You see, I wanted a job. Any job really. I just wanted to make money. I wanted to buy a MacBook Pro. I wanted to have a routine. I wanted to get settled and make some friends. But all of a sudden I was faced with the fact that in accepting this job I now had an identity. I was a Personal Support Worker. I worked in healthcare. No longer was I in Communications. No longer a writer, but a healthcare provider. And I didn’t want that label. But then I started to get really confused. Does it define me? Am I defined by my job? Can’t I work in healthcare and write at the same time?
And that’s when escapism came knocking. This happens to me a lot. Usually when feel unsettled. I start dreaming about the next destination I can head off to, the next fantasy that I can pursue, usually forgetting that the unsettled feeling will follow me there as well.
So I went online and googled “Grad school communications.” And lo and behold, what did I find? The European Graduate School of Media and Communications! Cool…where is this place? Oh, it’s it Switzerland. Sweet! I’m a Swiss citizen. What, whoa! It’s in Saas-Fee? My aunt and uncle own a condo in Saas-Fee! This is perfect…I can attend lectures by day and ski by night! And I probably don’t even have to pay anything because European schools don’t have tuition. Maybe I can even start in the fall semester! New plan: I’m moving to Switzerland!
And all this, simply because I didn’t want to go back to the retirement home.
However, my newly mapped out life in Switzerland didn’t make it very far. About 20 minutes later I got a call from the retirement home. Apparently I wasn’t qualified for the job…Yeah I thought I mentioned that…The head of the healthcare department was on an extended leave and the woman who hired me simply didn’t know that certain qualifications were necessary. “But come in tonight and finish your orientation shift!” she said, “You’ll get paid for it!” Sure!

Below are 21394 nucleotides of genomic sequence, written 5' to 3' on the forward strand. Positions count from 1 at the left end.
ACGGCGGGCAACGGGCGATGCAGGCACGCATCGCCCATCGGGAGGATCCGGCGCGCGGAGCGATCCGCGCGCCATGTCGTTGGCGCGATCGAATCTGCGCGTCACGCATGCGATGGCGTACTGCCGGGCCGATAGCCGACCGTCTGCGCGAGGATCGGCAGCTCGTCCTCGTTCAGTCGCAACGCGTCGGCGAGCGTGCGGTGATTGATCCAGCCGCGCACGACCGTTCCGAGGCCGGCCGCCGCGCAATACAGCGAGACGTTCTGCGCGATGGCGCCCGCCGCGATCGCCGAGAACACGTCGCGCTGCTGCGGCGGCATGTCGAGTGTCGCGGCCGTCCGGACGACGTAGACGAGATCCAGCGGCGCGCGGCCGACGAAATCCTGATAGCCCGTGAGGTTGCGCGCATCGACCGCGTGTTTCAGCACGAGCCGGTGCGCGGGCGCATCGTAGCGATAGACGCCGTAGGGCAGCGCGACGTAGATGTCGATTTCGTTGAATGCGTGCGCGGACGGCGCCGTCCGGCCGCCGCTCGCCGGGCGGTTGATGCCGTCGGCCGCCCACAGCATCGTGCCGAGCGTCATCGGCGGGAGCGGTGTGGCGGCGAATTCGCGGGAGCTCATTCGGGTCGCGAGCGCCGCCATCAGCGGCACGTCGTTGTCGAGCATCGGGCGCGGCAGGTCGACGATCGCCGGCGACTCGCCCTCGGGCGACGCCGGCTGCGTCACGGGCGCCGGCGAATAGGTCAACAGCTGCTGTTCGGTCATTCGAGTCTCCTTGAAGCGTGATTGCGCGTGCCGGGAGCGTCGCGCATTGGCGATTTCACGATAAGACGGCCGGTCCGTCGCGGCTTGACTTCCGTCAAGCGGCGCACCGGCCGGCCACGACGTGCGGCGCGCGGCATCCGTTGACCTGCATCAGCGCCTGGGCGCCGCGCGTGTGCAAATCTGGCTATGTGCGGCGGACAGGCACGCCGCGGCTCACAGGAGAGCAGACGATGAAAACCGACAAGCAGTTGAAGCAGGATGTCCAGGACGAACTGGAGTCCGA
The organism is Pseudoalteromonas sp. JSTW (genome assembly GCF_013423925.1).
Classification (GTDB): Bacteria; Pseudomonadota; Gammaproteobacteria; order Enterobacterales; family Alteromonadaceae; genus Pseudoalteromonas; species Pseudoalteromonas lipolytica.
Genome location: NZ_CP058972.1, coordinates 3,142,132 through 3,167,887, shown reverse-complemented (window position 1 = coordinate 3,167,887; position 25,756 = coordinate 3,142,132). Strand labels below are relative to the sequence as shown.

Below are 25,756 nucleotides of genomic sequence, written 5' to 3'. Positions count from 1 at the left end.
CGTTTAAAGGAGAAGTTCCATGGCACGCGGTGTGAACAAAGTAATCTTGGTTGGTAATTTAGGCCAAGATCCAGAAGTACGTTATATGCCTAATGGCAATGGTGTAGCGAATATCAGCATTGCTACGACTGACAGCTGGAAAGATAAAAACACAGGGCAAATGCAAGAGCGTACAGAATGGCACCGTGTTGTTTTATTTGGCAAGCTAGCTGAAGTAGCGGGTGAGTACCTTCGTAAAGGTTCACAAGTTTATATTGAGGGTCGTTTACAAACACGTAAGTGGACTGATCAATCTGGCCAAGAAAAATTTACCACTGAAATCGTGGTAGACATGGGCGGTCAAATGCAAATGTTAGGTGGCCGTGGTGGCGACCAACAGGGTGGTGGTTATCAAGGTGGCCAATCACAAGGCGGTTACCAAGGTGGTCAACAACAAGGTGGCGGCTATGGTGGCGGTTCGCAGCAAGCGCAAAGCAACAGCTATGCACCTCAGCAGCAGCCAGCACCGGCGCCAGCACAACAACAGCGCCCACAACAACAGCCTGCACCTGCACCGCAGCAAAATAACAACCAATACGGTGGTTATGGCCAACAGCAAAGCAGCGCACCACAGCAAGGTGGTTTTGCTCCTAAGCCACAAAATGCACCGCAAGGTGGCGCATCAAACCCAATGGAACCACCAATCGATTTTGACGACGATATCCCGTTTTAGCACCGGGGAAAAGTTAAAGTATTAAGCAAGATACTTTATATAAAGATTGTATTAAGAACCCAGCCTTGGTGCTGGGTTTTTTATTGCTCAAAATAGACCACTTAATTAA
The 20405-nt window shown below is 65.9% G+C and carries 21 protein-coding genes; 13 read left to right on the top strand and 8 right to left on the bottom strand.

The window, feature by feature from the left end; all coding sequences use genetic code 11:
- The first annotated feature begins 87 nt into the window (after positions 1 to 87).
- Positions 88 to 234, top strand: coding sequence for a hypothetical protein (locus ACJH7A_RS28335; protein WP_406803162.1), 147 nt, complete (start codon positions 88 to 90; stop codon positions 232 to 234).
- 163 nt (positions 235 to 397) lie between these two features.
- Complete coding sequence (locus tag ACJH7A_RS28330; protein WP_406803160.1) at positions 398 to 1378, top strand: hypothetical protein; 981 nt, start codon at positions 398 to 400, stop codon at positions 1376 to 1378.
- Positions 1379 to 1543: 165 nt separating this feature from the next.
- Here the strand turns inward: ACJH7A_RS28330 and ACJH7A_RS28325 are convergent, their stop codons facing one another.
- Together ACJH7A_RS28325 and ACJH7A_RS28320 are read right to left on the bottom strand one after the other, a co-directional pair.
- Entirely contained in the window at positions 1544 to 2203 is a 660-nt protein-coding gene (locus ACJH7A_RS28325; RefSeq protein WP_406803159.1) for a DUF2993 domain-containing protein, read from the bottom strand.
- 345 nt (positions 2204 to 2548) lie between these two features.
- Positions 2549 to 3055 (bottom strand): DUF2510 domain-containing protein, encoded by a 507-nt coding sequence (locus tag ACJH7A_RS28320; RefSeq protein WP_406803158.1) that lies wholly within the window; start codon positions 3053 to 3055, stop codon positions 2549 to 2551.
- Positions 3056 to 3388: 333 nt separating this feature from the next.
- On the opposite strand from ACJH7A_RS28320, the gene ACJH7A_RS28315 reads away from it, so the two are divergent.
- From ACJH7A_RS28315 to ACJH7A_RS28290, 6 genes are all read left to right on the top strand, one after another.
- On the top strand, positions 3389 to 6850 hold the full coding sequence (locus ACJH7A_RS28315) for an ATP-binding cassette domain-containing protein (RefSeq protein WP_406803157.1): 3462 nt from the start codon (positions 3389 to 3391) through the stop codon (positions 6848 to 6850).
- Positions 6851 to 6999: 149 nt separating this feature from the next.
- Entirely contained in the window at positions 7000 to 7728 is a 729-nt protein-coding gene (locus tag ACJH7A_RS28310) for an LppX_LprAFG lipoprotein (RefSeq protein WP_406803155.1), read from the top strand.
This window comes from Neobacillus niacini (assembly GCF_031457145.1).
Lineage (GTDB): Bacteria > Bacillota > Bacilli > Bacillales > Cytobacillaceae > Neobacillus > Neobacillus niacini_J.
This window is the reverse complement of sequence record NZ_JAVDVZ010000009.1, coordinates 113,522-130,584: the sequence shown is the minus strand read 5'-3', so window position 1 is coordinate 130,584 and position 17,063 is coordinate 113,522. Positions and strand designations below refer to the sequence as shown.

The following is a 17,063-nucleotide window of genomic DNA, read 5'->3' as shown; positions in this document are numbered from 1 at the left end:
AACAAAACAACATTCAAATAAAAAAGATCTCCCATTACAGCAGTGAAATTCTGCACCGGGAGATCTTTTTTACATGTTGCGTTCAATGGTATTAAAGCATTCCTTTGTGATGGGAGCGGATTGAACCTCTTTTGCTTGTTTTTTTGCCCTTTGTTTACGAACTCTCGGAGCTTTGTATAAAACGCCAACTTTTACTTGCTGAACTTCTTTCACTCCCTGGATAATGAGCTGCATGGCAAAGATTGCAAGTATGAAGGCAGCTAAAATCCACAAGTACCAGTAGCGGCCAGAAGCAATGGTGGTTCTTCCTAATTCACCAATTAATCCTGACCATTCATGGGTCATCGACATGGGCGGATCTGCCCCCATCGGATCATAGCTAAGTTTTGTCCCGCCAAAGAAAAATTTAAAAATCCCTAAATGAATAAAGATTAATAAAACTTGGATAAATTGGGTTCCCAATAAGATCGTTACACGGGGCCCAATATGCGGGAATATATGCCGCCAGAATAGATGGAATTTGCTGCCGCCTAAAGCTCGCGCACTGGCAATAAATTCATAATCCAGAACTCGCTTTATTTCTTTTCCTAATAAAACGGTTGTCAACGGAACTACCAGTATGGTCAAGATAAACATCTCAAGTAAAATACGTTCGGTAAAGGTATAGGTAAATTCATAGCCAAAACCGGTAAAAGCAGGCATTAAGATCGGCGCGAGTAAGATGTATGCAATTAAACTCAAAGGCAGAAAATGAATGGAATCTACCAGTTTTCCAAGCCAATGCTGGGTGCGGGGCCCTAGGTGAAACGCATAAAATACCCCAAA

I realized something through my short-lived job/high-impact identity crisis. I don’t think I know what I want. I realized this even more so when I was reading A Million Miles in a Thousand Years (yes, I am always going to reference this book). Here’s what Don says:
I was watching the movie Star Wars recently and wondered what made that movie so good. Of course, there are a thousand reasons. But I also noticed that if I paused the DVD on any frame, I could point toward any major character and say exactly what that person wanted. No character had a vague ambition. It made me wonder if the reason our lives seem so muddled is because we keep walking into scenes in which we, along with the people around us, have no clear idea what we want (Miller 113).
I wanted a job. I thought I wanted any job. I wanted any job so I could make money. But when I had a job I didn’t want that job. I wanted to go to Switzerland. But when I didn’t have to go back to my job I didn’t want to go to Switzerland anymore. I had a vague list of wants. I don’t want that anymore. That I’m sure of. If I want my story to be meaningful, then I have to have a clear idea of the things that I want. And once I have a clear idea – a strong ambition – then I don’t need to worry about losing my identity in the process. Sure, it’s possible that I’ll have to work a job that “isn’t me” if it means paying the bills in order to get where I want to go, but as long as I know that then I don’t risk living a hazy, muddled, directionless life.
So right now I’m mapping out my wants. They’re more concrete than simply, “a job” and “money.” Some of them are quite extraordinary. And as always, there’s a lot of conflict to overcome. But conflict is the very thing that makes the story interesting, right?